He’s already neutered with the id chip too in case he does get out. So I’d think that each of those were far less evasive than declawing.
    I do have an appreciation for your post and cause so the comment is up-and good luck.

  5. Michele S.

    I’m sorry about the scratches on your eye, though I’m sure you realise that your cat did that by accident and wasn’t intending to harm you. As a predator, it’s a cat’s natural instinct to want to chase small moving objects, so I think the suggestions made by Babz would be helpful in preventing similar accidents in the future. You could also consider not allowing him in your bedroom whilst you are sleeping . I am opposed to declawing (it’s banned here in the UK because it’s classed as a form of animal cruelty) so I do hope that you will reconsider and look for humane alternatives such as Softpaws.

    Your cat is a family member and loving friend, so please forgive him for this accident. I am sure he would forgive you if you trod on his tail or foot by accident.

    Hope your scratches are soon healed.

  6. Gryphon

    DON’T DO IT!

    I did it and it killed my cat. I had to use paper pellets litter after he came home and was healing and he rejected the litter, held his water, and got a blockage in his urethra. It caused kidney failure and he died.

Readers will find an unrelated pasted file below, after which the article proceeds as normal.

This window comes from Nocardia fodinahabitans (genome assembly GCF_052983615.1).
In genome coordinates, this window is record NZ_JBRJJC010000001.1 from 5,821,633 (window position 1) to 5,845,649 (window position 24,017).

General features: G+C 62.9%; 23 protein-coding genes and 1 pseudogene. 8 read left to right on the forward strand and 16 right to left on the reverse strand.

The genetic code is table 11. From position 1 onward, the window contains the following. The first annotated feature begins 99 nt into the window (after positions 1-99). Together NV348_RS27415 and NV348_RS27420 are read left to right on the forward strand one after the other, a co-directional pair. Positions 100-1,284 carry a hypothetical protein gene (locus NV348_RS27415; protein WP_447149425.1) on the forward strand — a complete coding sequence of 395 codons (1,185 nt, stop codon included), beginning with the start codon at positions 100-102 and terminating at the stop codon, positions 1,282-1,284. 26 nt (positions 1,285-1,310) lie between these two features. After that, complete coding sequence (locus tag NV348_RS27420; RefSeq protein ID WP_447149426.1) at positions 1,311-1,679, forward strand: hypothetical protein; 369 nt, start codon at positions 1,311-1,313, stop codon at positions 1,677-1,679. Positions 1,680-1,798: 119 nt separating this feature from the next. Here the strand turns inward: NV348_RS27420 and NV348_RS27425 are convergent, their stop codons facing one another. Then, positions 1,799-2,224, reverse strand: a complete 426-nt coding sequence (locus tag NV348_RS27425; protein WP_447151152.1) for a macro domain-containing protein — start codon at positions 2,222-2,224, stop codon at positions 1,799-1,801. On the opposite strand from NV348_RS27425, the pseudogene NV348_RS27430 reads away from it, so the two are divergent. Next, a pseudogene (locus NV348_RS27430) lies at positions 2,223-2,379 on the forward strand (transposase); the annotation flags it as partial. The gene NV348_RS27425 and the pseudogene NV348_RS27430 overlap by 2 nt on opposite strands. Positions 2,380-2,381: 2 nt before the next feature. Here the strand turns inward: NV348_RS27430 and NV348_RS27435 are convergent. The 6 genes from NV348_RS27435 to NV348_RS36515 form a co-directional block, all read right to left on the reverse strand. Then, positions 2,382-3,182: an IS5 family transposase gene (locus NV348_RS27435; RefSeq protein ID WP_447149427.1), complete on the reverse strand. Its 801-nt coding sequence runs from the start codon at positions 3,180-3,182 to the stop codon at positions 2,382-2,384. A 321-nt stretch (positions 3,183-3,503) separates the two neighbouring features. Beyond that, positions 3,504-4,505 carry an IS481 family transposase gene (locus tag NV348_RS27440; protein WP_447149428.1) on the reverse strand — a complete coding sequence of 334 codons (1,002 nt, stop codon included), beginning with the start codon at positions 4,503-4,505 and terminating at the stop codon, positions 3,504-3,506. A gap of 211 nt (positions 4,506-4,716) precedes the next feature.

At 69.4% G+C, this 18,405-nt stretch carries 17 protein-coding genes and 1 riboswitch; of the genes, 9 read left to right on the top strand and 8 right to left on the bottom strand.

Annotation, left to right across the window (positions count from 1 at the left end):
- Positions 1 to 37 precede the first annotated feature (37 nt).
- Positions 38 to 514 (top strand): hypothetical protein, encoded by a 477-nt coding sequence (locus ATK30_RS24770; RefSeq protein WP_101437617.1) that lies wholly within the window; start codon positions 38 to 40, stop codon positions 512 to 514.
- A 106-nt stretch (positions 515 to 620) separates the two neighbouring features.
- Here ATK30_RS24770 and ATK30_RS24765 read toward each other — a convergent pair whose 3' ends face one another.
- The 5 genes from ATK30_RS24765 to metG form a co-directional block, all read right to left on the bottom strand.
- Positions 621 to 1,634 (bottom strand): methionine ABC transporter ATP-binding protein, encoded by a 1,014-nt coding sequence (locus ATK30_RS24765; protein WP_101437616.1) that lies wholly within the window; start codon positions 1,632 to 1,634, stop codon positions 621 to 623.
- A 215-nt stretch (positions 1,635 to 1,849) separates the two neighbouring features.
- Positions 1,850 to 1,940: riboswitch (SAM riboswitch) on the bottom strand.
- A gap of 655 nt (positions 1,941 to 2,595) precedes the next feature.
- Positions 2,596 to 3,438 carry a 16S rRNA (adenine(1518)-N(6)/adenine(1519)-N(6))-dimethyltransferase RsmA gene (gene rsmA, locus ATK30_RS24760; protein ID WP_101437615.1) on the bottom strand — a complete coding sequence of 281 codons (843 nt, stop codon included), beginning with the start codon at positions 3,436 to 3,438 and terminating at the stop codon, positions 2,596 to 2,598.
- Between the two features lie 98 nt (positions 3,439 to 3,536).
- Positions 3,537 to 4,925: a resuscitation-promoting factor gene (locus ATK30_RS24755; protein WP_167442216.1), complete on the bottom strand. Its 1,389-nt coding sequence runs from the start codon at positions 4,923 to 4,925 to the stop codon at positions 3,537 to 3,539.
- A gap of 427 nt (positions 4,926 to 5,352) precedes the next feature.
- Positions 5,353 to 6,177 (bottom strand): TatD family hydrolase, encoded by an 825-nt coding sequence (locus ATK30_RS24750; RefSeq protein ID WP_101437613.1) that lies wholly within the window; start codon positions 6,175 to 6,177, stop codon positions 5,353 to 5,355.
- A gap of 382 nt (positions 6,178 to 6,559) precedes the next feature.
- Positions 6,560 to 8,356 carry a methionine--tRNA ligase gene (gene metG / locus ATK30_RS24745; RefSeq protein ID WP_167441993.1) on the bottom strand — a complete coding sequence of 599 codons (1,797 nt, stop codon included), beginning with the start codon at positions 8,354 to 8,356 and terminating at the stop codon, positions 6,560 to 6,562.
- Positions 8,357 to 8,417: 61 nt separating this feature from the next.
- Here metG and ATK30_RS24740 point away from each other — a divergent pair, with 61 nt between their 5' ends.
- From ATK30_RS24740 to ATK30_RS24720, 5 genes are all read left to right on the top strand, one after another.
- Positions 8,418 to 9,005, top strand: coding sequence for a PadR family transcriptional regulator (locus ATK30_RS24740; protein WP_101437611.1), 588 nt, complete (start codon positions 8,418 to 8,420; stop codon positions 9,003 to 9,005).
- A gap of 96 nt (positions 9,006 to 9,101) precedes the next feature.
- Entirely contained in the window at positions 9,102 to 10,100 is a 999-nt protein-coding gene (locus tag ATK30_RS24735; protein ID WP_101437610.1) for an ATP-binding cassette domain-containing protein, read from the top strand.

Additionally, it is similar to having the first joint of your fingers cut off. It is NOT like having your nails pulled out. It is amputation.

    please please please don’t do it.

    • suzettevaughn

      See I thought I remembered at one time hearing that declawing could hit a nerve in the cat’s toe and cause paralysis – which is another reason he has yet to be declawed.
      I’m lucky I’ve got a very easy going cat – lizards and bugs not included – I’ve changed his liter a few times, trying to find something that masks smells and isn’t outrageously priced and he has no problem with that.
      I did it a few times with his food too (keeping the old stuff on hand) until I found one that he loved.